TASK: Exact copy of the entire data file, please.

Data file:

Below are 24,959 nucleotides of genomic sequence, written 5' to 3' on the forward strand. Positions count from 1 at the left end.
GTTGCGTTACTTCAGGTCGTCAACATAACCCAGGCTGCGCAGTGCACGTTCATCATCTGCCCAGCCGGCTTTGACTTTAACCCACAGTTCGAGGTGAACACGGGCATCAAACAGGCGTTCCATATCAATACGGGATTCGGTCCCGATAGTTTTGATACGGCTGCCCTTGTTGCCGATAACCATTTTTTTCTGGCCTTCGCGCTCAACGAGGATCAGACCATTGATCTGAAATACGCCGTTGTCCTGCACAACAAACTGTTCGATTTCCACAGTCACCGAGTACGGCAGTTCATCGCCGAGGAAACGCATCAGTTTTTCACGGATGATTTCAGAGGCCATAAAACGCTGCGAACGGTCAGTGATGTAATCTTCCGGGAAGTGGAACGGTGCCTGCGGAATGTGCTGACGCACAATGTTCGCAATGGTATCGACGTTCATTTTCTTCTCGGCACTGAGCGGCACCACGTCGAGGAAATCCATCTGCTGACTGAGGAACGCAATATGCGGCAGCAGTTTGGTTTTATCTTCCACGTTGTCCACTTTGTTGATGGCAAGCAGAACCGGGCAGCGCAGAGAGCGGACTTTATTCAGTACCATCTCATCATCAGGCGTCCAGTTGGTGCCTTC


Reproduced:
Below are 24,959 nucleotides of genomic sequence, written 5' to 3' on the forward strand. Positions count from 1 at the left end.
GTTGCGTTACTTCAGGTCGTCAACATAACCCAGGCTGCGCAGTGCACGTTCATCATCTGCCCAGCCGGCTTTGACTTTAACCCACAGTTCGAGGTGAACACGGGCATCAAACAGGCGTTCCATATCAATACGGGATTCGGTCCCGATAGTTTTGATACGGCTGCCCTTGTTGCCGATAACCATTTTTTTCTGGCCTTCGCGCTCAACGAGGATCAGACCATTGATCTGAAATACGCCGTTGTCCTGCACAACAAACTGTTCGATTTCCACAGTCACCGAGTACGGCAGTTCATCGCCGAGGAAACGCATCAGTTTTTCACGGATGATTTCAGAGGCCATAAAACGCTGCGAACGGTCAGTGATGTAATCTTCCGGGAAGTGGAACGGTGCCTGCGGAATGTGCTGACGCACAATGTTCGCAATGGTATCGACGTTCATTTTCTTCTCGGCACTGAGCGGCACCACGTCGAGGAAATCCATCTGCTGACTGAGGAACGCAATATGCGGCAGCAGTTTGGTTTTATCTTCCACGTTGTCCACTTTGTTGATGGCAAGCAGAACCGGGCAGCGCAGAGAGCGGACTTTATTCAGTACCATCTCATCATCAGGCGTCCAGTTGGTGCCTTC